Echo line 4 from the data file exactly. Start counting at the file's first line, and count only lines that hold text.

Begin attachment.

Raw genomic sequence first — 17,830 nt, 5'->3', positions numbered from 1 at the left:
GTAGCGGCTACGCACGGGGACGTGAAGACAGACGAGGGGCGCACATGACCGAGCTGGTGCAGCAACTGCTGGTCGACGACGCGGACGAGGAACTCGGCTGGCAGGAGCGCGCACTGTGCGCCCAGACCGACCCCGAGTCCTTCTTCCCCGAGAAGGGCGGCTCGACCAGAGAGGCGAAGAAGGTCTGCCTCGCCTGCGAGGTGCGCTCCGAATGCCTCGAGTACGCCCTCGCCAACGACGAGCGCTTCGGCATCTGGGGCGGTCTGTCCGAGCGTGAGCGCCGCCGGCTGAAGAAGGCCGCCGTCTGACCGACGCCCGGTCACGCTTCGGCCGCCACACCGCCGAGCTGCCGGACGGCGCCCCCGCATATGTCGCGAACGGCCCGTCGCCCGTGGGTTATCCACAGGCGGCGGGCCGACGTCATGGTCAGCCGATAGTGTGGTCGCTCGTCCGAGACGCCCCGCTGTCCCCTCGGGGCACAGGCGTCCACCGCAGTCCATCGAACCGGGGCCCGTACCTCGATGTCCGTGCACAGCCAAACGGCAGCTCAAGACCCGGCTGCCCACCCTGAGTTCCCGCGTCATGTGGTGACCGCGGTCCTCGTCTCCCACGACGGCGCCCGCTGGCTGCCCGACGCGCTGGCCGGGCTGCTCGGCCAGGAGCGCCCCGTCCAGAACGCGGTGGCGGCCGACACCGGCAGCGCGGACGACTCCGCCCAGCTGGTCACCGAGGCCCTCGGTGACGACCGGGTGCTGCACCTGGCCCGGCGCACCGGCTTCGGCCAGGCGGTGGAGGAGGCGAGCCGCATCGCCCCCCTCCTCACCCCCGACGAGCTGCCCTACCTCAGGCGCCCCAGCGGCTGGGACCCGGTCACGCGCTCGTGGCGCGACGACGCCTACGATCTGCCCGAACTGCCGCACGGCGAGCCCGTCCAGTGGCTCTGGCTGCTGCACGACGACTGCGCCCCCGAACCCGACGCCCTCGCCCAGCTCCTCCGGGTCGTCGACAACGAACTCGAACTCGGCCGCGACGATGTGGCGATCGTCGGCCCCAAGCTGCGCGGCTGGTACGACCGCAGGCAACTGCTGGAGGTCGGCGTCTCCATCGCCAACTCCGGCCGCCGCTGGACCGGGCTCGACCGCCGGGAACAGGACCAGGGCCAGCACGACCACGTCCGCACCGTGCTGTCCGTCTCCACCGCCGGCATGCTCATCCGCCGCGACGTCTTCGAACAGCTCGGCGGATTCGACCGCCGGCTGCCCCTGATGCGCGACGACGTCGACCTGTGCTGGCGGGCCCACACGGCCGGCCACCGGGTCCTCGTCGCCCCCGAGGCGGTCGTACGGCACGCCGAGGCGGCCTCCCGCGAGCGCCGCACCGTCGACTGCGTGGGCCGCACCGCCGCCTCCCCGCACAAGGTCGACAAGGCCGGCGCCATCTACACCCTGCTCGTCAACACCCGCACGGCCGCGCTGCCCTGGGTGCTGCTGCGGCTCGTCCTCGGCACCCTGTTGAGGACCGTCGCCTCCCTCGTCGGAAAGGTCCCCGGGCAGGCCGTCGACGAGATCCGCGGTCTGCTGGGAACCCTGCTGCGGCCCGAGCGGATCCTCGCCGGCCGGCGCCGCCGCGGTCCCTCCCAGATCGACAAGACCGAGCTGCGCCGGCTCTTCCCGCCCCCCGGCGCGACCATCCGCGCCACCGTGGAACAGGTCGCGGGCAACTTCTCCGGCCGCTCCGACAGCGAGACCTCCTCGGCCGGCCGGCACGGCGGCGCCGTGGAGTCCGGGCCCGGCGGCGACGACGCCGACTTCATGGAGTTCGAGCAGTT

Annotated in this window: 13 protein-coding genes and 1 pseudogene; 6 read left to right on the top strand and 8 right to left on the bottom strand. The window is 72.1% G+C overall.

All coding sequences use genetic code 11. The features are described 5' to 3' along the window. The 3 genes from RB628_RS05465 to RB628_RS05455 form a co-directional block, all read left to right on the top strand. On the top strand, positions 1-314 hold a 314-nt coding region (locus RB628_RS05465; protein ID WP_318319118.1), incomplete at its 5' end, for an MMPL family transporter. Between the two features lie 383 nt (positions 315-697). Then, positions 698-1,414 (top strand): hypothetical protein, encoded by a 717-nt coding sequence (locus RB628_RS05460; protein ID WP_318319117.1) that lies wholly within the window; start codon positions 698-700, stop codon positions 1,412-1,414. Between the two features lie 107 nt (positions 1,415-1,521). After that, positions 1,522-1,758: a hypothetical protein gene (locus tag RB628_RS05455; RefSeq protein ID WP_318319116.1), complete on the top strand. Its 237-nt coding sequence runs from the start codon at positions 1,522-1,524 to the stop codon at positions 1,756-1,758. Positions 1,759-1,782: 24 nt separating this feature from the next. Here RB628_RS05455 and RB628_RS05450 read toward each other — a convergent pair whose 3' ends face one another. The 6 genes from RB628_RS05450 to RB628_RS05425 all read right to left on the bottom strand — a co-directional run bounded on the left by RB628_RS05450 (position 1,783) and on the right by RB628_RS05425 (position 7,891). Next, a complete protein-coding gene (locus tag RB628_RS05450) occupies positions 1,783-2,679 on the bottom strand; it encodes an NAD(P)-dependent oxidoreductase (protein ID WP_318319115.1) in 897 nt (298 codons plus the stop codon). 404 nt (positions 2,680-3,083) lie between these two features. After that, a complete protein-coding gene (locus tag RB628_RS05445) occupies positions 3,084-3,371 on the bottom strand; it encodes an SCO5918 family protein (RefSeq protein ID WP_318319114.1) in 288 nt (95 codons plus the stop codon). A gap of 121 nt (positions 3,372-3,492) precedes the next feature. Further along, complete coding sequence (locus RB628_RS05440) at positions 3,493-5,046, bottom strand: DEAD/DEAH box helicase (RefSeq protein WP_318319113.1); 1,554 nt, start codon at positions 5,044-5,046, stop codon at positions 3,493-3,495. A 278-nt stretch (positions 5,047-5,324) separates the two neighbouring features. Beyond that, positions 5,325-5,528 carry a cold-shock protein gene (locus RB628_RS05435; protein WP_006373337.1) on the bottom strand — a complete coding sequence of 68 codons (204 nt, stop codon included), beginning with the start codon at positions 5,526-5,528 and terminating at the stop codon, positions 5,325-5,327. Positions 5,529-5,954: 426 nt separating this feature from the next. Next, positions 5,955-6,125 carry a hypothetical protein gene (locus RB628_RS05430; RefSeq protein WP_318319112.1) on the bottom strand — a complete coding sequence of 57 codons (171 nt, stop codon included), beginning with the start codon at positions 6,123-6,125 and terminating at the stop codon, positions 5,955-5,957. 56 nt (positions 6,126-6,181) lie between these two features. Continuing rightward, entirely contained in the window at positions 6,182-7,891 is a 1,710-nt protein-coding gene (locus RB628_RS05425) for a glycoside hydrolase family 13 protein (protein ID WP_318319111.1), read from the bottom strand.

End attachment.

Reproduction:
All coding sequences use genetic code 11. The features are described 5' to 3' along the window. The 3 genes from RB628_RS05465 to RB628_RS05455 form a co-directional block, all read left to right on the top strand. On the top strand, positions 1-314 hold a 314-nt coding region (locus RB628_RS05465; protein ID WP_318319118.1), incomplete at its 5' end, for an MMPL family transporter. Between the two features lie 383 nt (positions 315-697). Then, positions 698-1,414 (top strand): hypothetical protein, encoded by a 717-nt coding sequence (locus RB628_RS05460; protein ID WP_318319117.1) that lies wholly within the window; start codon positions 698-700, stop codon positions 1,412-1,414. Between the two features lie 107 nt (positions 1,415-1,521). After that, positions 1,522-1,758: a hypothetical protein gene (locus tag RB628_RS05455; RefSeq protein ID WP_318319116.1), complete on the top strand. Its 237-nt coding sequence runs from the start codon at positions 1,522-1,524 to the stop codon at positions 1,756-1,758. Positions 1,759-1,782: 24 nt separating this feature from the next. Here RB628_RS05455 and RB628_RS05450 read toward each other — a convergent pair whose 3' ends face one another. The 6 genes from RB628_RS05450 to RB628_RS05425 all read right to left on the bottom strand — a co-directional run bounded on the left by RB628_RS05450 (position 1,783) and on the right by RB628_RS05425 (position 7,891). Next, a complete protein-coding gene (locus tag RB628_RS05450) occupies positions 1,783-2,679 on the bottom strand; it encodes an NAD(P)-dependent oxidoreductase (protein ID WP_318319115.1) in 897 nt (298 codons plus the stop codon). 404 nt (positions 2,680-3,083) lie between these two features. After that, a complete protein-coding gene (locus tag RB628_RS05445) occupies positions 3,084-3,371 on the bottom strand; it encodes an SCO5918 family protein (RefSeq protein ID WP_318319114.1) in 288 nt (95 codons plus the stop codon). A gap of 121 nt (positions 3,372-3,492) precedes the next feature. Further along, complete coding sequence (locus RB628_RS05440) at positions 3,493-5,046, bottom strand: DEAD/DEAH box helicase (RefSeq protein WP_318319113.1); 1,554 nt, start codon at positions 5,044-5,046, stop codon at positions 3,493-3,495. A 278-nt stretch (positions 5,047-5,324) separates the two neighbouring features. Beyond that, positions 5,325-5,528 carry a cold-shock protein gene (locus RB628_RS05435; protein WP_006373337.1) on the bottom strand — a complete coding sequence of 68 codons (204 nt, stop codon included), beginning with the start codon at positions 5,526-5,528 and terminating at the stop codon, positions 5,325-5,327. Positions 5,529-5,954: 426 nt separating this feature from the next. Next, positions 5,955-6,125 carry a hypothetical protein gene (locus RB628_RS05430; RefSeq protein WP_318319112.1) on the bottom strand — a complete coding sequence of 57 codons (171 nt, stop codon included), beginning with the start codon at positions 6,123-6,125 and terminating at the stop codon, positions 5,955-5,957. 56 nt (positions 6,126-6,181) lie between these two features. Continuing rightward, entirely contained in the window at positions 6,182-7,891 is a 1,710-nt protein-coding gene (locus RB628_RS05425) for a glycoside hydrolase family 13 protein (protein ID WP_318319111.1), read from the bottom strand.